Oddments

In search of story


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Connections: January 5.18

About walls.

As you know, I’m new here. I have lived here not quite two months. Two insane months. My housewarming gift from Mother Nature has been a gorgeous, dangerous cold. She has shut me in.

Being shut in has put me in close communion with my new walls. Have you noticed, dear reader, how walls differ? It isn’t just the color; it’s size and height and the way they join hands or don’t.

My wall jewelry is — ahem — eclectic. My last house was 3400 square feet; this one is 2000. Even I can do that math. Placement must be judicious.

Since I have not had them painted yet, my walls offer particular possibilities. I am Columbus and these walls are the flat unexplored world. I can try this and try that; if it’s awful, I can take it down and the holes which tell the story of my bad ideas will be plugged and painted.

(Would that the history of all my bad ideas were so nicely disclaimed!)

Two days ago I hung three botanical prints I love. They look awful. They were perfect in the same arrangement in my old house. Here, awful. The space is so different. And space must be carefully sculpted. The walls might be flat, but the whole is multi-dimensional. A plain wall can be the best. Or tedious. A beautiful print can be just as tedious. Where do things go? Ah, the cry of the newly-moved.

In the Grand Scheme, my walls do not meet the lowest bars of significance. Perhaps that’s why I am so compelled by them: in some peevish way in an overwhelming world, I decide.

 

 

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Connections: October 18.17

I call this Still Life With Mess.

Not that life ever stands still, though at times it seems to. But there is ever a mess. That is, unless we’re sitting around on our…umm…hands.

These three artifacts just happened to end up together as the movers plied their art, and of course I couldn’t help noticing the serendipity. The wonderful pine cone and seed wreath was made years ago by my dear friend Donna, and is one of my favorite things. The assembly-line autumn wreath has been fabulous on my front door here, if I do say so. The decrepit, ancient suitcase was my Aunt Edna’s and holds her academic cap and hood (the heavy velvet and gold of Ph.D.). To the left, the back of a print procured for me at a condo swap by my son and daughter-in-law because my son knew it was my favorite Ansel Adams.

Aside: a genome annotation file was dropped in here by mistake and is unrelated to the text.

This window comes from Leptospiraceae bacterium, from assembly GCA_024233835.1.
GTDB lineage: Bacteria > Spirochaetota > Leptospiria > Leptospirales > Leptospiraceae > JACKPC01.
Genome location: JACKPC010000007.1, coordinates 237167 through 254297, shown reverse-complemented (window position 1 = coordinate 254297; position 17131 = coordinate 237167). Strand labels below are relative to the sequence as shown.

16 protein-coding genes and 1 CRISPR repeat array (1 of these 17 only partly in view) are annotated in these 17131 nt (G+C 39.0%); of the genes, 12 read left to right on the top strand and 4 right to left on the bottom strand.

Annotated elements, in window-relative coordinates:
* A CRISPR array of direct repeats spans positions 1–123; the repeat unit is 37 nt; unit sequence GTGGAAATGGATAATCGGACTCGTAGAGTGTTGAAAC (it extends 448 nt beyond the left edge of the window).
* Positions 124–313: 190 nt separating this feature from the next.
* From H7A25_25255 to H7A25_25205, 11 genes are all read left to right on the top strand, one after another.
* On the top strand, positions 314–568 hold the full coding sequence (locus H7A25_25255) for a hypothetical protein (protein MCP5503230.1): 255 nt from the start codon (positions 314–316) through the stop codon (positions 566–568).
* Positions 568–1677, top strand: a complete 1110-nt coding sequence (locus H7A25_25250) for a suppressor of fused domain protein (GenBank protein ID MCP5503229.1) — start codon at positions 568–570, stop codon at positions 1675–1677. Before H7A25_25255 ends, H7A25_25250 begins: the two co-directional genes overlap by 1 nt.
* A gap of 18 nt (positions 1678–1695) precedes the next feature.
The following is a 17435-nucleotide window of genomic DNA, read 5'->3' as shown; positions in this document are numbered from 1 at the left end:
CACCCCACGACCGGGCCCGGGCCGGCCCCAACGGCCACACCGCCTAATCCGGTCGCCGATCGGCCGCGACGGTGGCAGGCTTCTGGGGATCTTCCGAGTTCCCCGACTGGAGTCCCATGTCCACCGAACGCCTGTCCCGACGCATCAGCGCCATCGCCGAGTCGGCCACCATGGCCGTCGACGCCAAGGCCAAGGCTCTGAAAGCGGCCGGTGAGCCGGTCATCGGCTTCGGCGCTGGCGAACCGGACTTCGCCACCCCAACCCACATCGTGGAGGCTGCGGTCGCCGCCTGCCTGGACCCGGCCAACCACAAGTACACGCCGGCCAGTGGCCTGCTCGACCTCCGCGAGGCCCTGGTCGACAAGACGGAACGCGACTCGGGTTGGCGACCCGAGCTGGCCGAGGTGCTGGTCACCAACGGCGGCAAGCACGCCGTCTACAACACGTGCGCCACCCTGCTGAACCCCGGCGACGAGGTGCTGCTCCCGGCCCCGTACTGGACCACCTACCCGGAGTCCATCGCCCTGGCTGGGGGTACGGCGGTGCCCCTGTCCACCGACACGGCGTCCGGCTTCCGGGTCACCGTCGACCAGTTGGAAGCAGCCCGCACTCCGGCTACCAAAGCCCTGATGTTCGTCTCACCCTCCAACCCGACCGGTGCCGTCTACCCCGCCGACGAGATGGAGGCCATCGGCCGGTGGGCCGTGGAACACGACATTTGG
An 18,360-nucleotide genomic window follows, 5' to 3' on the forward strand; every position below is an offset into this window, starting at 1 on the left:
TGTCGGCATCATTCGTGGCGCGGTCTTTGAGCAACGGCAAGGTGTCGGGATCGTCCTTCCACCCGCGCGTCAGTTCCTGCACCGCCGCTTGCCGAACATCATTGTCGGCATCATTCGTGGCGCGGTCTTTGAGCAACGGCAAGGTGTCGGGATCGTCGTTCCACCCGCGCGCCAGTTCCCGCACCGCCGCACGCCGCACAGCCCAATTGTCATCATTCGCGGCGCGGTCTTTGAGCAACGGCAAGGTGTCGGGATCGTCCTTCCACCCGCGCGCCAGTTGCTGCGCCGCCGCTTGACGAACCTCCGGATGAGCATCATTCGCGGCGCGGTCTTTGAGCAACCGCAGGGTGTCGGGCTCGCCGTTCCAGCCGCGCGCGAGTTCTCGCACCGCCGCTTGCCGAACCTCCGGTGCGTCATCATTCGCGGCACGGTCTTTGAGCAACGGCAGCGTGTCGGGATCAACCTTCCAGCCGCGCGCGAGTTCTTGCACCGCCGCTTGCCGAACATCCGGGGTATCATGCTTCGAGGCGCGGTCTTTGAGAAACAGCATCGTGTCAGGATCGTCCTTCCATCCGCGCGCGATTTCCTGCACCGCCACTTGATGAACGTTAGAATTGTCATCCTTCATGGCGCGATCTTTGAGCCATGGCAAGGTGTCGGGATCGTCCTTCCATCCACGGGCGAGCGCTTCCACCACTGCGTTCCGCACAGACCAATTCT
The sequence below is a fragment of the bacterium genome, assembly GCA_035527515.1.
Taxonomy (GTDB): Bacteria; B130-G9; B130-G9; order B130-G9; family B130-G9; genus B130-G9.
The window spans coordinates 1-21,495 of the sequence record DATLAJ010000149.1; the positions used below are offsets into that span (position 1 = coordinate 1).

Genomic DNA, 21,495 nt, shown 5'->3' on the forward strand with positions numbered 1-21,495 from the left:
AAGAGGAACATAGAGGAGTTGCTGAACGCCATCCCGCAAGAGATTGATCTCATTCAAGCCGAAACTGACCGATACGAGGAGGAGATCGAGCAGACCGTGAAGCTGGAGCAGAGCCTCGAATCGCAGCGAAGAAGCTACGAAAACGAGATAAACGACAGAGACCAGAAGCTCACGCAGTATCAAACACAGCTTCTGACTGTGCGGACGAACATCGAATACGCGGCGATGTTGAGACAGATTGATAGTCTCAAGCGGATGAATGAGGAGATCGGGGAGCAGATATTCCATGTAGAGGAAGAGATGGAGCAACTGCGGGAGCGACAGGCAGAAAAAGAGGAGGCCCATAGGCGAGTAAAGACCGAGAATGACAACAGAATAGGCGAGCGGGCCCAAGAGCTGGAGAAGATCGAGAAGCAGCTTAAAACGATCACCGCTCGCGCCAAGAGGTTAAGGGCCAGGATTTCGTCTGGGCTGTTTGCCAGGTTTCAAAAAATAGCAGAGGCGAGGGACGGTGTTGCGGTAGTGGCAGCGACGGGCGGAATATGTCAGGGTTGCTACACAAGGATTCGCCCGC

What a mishmash life is.

Today I will leave this place that has been Grandma’s House for seven years. There is some melancholy. But another, smaller Grandma’s House awaits, and both grandchildren have given it a thumbs-up (as have I). So bear with me, dear reader, as I launch myself (albeit, it must be said, a trifle arthritically) into whatever comes next.

 

 

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Connections: September 7.17

What delicacies, what midnight snacks

are snugly hid away

to be brought out like popcorn

some barren winter day?

 

What culinary splendor

brined since last July

will extol in mid-December

the art of putting-by?

 

I recall our cellar of yore

almost as dark and dank

and I think I don’t want to know more

of what’s in their food bank.

 

 

More thanks to the S.W. Berg Photo Archives.

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Connections: August 3.17

 This won’t fit into your pocket

and it won’t put you on to the ‘net

but there are so many places you can’t drop it

and it doesn’t mind getting wet.

It doesn’t compete with today

and its digital glossy chronology

but holds to a steady display

of yesterday’s hand-wrought technology.

In gilded and courtly demeanor

it sniffs in aloof pantomime

though a smartphone is somewhat leaner

it’s unmoved by the passing of time.

 

 

Thanks yet again to the S.W. Berg Photo Archives.

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Connections: July 6.17

Begins the concert

before the music

in reverent wait.

Hear we in quiet

what we

anticipate.

Write we silent prelude

discarding daily

 freight.

Still we the world

rushed

and inchoate.

 

 

 

 

Thanks again to the S.W. Berg Photo Archives.

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